Issue 44:6 July-Aug 2021


SCHUBERT Auf den Wasser zu singen, D 774 (transcr. Ulrich). String Quartet No. 14 in d, D 810, “Death and the Maiden”: Andante con moto (transcr. Ulrich). Schwanengesang, D 957: No. 7, Abschied (transcr. Ulrich). Du bist die Ruh, D 776 (transcr. Ulrich). An der Mond, D 193 (transcr. Palmas Duo). Erlkönig, D 328 (transcr. Reinhardt). Sonatina, D 968. Variations on an Original Theme, D 813. Fantasie in f, D 94 • Palmas Duo • LA BOTTEGA DISCANTICA 317 (74:00)






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Schubert reframed will always reveal core truths of this composer. We hear Auf dem Wasser zu singen in a transcription for piano duo by Hugo Ulrich (1827–1872), and wonder anew at the melodic invention, and how a modern piano can be made to “sing” by the brother-and-sister Palmas Duo, a partnership that is no novice to the scene: Clara Schuman’s transcription of her husband’s Piano Quintet, op. 44, appeared shoulder-to-shoulder with Brahms’s transcription of Schumann’s Piano Quartet, op. 47, on the same label, reviewed in Fanfare 34:5.

The Lied “Der Tod und das Mädchen” forms the basis of the slow movement of Schubert’s D-Minor Quartet, D 810. This is Schubert taking the song for a walk; it takes a piano duo of great maturity to do honor the original, and yet that is what the Palmas Duo achieve through their compelling understanding of the score’s waft and weave. Each detail is beautifully considered, from the tightest of ornaments to every legato cantabile; more, Palmas has considered the harmonic ramifications of Schubert’s structures in depth both on an individual level and globally. Finally for our consideration of this transcription, perhaps let us nod appreciatively to Ulrich’s writing for the rich lower part of the keyboard which shows clear links to Schubert’s writing in his own piano sonatas.

Born in Silesia, Ulrich was a noted composer who apparently taught Hermann Goetz and Alexander Campbell Mackenzie. There is a healthy catalog of works that includes several symphonies and a Symphonie triomphale composed for the wedding of the Duke of Brabant. I mention this only as there currently appears to be a dearth of recordings, making him prime fodder for the likes of Naxos and, given his geographical location, surely the Osnabrück-based CPO label.

It’s interesting to hear the Palmas Duo have a crack of the whip in their transcription of “An der Mond,” and beautifully realized it is too, with a lovely light touch for the faster section; it’s also good to hear how daring they can be with the pauses, highlighting the progressive nature of Schubert’s setting. The first “true” Schubert, the delicious Sonatina in A-Minor, D 968, is performed with true unanimity; the Palmas’ rapport reminds me of the playing of the Justus Franz/Christoph Eschenbach duo (whose superb Schubert was at one point collated into a Brilliant Classics box, and whose Mozart is peerless). Despite its title of Sonatina (and no key given as the first movement Allegro Moderato is in C Major, the second Andante in A Minor), the Palmas Duo manages to project that sense of timelessness that Schubert was so masterful at creating.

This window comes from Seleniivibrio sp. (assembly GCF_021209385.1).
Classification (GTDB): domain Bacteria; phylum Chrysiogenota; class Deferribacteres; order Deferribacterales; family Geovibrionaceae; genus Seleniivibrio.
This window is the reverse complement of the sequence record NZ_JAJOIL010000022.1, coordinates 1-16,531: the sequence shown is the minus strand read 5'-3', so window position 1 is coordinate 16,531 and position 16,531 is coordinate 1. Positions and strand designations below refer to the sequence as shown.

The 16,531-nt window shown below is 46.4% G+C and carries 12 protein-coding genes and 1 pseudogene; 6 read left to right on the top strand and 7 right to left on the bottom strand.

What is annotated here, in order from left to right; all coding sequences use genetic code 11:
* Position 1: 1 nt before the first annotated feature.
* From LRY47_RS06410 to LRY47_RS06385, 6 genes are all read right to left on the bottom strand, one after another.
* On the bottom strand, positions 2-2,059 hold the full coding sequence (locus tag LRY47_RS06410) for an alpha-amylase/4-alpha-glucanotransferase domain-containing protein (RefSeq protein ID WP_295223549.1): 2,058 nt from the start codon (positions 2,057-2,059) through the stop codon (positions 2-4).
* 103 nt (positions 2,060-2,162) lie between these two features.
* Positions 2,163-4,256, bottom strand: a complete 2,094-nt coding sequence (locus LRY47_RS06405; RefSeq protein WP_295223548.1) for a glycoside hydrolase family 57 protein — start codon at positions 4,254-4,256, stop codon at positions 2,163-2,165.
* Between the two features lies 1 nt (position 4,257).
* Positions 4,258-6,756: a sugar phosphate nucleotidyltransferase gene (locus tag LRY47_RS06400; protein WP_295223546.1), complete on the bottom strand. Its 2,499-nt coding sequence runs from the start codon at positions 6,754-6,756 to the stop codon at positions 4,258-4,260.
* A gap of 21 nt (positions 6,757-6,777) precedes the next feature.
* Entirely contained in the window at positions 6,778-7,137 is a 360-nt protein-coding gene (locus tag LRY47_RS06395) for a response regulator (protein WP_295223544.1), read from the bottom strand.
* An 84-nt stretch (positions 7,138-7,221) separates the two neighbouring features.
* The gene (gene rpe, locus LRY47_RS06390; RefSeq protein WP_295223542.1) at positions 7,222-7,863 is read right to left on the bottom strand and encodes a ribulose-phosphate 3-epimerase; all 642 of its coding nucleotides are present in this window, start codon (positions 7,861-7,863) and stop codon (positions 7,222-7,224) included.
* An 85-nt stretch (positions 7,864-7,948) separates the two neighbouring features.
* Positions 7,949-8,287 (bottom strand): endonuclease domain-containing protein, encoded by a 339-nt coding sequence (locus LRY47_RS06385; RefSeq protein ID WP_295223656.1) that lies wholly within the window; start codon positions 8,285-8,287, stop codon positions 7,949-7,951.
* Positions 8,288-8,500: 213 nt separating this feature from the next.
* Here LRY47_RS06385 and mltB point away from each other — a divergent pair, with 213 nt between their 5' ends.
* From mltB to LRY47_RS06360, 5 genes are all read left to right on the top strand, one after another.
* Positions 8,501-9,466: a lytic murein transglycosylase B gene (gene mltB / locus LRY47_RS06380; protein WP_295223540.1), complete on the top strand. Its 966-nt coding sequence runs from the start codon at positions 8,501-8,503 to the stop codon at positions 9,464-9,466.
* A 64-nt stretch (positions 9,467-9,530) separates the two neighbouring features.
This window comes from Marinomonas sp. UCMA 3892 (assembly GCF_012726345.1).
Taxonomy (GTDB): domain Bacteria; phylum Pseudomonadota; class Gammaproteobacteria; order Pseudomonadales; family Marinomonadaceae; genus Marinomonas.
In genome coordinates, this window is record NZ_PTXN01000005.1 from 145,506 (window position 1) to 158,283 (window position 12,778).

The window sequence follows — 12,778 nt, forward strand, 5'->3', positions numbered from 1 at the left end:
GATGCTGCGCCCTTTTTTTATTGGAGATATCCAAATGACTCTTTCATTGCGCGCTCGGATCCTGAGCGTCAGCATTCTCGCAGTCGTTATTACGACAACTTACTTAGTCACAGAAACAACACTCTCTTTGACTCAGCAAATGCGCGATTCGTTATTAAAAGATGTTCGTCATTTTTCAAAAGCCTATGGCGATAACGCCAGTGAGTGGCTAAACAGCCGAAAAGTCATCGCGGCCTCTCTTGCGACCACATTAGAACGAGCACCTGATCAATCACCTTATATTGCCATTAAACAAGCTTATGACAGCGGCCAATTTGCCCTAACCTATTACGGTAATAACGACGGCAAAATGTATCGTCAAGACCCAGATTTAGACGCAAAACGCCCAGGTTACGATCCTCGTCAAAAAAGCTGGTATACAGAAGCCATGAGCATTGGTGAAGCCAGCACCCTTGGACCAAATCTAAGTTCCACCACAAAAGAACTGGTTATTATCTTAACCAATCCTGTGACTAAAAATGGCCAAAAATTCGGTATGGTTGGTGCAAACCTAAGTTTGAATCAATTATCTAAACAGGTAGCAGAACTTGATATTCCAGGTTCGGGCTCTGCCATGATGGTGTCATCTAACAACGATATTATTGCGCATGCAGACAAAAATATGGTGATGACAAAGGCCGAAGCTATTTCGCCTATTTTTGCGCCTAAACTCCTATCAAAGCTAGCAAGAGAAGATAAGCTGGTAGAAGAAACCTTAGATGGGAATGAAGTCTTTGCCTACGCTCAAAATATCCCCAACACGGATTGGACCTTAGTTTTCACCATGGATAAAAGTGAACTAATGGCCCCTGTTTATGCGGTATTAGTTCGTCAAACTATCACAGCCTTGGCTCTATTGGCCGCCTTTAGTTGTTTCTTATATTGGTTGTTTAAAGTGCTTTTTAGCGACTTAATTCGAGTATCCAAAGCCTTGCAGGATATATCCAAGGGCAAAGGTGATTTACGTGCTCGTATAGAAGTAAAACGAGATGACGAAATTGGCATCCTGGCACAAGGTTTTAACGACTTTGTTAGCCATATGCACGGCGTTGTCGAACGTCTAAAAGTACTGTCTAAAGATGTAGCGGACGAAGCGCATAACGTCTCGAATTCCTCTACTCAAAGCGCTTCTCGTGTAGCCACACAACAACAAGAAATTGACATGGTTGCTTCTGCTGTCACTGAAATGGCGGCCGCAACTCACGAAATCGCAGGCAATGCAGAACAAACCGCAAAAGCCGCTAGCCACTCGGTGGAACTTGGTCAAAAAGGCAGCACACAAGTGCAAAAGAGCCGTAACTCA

Returning to Ulrich, Schubert’s famous Rellstab setting, “Abschied,” speaks every inch of the happy gait that opens the Master’s Die schöne Müllerin; and how keenly alive is the middle part that generates that sense in tandem with a feeling of movement.

It is August Reinhard (1831–1912) who transcribed the über-famous “Erlkönig” so beautifully here (among his other words appears to be a transcription of the first movement of Schubert’s op. 100/D 929 Piano Trio for harmonium and piano). It is a fine transcription; perhaps just a touch more of a sense of urgency to the performance would have sealed the deal.

The second piece of unadulterated Schubert is the Variations in A♭ Major, D 813 (published as his op. 35), in a magnificent performance that is positively aglow with serene A♭ radiance. This is an expansive work, equal in duration here to the more famous, late F-Minor Fantasie, full of passages that glisten like sun off water from the Primo or deep rumblings that take us to places of Winterreise-like profundity. It all bodes well for the F-Minor Fantasie, and there Palmas does not disappoint, finding huge heft and gravitas for the Largo. And when we hear a sweet treble line in the context of the music on this disc, it is impossible not to experience it as the melody of a Lied. The Scherzo is positively a fiesta; the finale is almost orchestral in scope, with an expansion of sound that retains the tone completely. The closing return of the work’s opening makes full effect; one feels really quite exhausted by the close. And so to a farewell: “Du bist die Ruh’” in Ulrich’s porcelain-like transcription.

The disc takes as its starting point a 1967 text, Che cosa sono le nuvole? (What are the clouds?) by Pier Paolo Pasolini that even begins with the words “Once upon a time….” A Märchenbild (fairy tale picture), the disc puts the piano duo as the Romantic protagonist, “journeying” through works both original and transcribed. The recording is splendid, fully revealing the depth the piano used is capable of, while also revealing the sparkling treble. That piano is actually a Borgato Grand Prix 333, which, when it was unveiled in Padova in Italy in September 2017, claimed to be the longest designated concert grand piano in the world (the “333” refers to its length, three meters 33 centimeters). Special spruce from Passau in Germany is used for the soundboard (apparently at a cost of 28,000 Euros per cubic meter). The piano technician for this recording was Luigi Borgato himself; small wonder it sounds in perfect shape.

As a concept, this is superb; it is also an education, and an example of the very best piano sound. It also beings deep joy and, at times, solace. This is Want List material. Colin Clarke